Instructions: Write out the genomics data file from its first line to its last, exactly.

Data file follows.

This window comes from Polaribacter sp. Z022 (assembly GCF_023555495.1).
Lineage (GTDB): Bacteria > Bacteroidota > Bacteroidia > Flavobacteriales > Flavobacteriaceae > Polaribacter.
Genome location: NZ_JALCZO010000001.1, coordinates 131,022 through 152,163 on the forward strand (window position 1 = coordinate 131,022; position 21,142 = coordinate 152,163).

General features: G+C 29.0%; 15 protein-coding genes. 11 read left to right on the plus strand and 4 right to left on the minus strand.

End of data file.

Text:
This window comes from Polaribacter sp. Z022 (assembly GCF_023555495.1).
Lineage (GTDB): Bacteria > Bacteroidota > Bacteroidia > Flavobacteriales > Flavobacteriaceae > Polaribacter.
Genome location: NZ_JALCZO010000001.1, coordinates 131,022 through 152,163 on the forward strand (window position 1 = coordinate 131,022; position 21,142 = coordinate 152,163).

General features: G+C 29.0%; 15 protein-coding genes. 11 read left to right on the plus strand and 4 right to left on the minus strand.